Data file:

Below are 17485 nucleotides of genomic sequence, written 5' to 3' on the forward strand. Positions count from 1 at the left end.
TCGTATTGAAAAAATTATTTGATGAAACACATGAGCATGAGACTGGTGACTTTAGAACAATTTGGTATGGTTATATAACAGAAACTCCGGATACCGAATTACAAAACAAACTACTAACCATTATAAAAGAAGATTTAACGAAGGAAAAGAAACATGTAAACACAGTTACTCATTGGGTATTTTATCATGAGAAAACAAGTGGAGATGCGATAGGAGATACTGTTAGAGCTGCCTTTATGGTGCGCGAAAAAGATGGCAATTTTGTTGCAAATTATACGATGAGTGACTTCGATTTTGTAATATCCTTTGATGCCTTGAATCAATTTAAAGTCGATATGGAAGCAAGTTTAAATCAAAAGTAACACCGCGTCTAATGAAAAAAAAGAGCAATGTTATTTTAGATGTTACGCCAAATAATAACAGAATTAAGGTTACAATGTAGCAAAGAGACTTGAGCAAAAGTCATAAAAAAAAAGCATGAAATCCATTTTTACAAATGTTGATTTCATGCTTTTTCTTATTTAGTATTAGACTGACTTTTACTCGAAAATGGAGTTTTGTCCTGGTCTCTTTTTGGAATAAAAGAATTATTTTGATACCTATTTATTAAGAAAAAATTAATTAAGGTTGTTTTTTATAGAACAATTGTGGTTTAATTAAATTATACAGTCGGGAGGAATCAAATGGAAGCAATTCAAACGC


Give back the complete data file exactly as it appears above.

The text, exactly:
Below are 17485 nucleotides of genomic sequence, written 5' to 3' on the forward strand. Positions count from 1 at the left end.
TCGTATTGAAAAAATTATTTGATGAAACACATGAGCATGAGACTGGTGACTTTAGAACAATTTGGTATGGTTATATAACAGAAACTCCGGATACCGAATTACAAAACAAACTACTAACCATTATAAAAGAAGATTTAACGAAGGAAAAGAAACATGTAAACACAGTTACTCATTGGGTATTTTATCATGAGAAAACAAGTGGAGATGCGATAGGAGATACTGTTAGAGCTGCCTTTATGGTGCGCGAAAAAGATGGCAATTTTGTTGCAAATTATACGATGAGTGACTTCGATTTTGTAATATCCTTTGATGCCTTGAATCAATTTAAAGTCGATATGGAAGCAAGTTTAAATCAAAAGTAACACCGCGTCTAATGAAAAAAAAGAGCAATGTTATTTTAGATGTTACGCCAAATAATAACAGAATTAAGGTTACAATGTAGCAAAGAGACTTGAGCAAAAGTCATAAAAAAAAAGCATGAAATCCATTTTTACAAATGTTGATTTCATGCTTTTTCTTATTTAGTATTAGACTGACTTTTACTCGAAAATGGAGTTTTGTCCTGGTCTCTTTTTGGAATAAAAGAATTATTTTGATACCTATTTATTAAGAAAAAATTAATTAAGGTTGTTTTTTATAGAACAATTGTGGTTTAATTAAATTATACAGTCGGGAGGAATCAAATGGAAGCAATTCAAACGC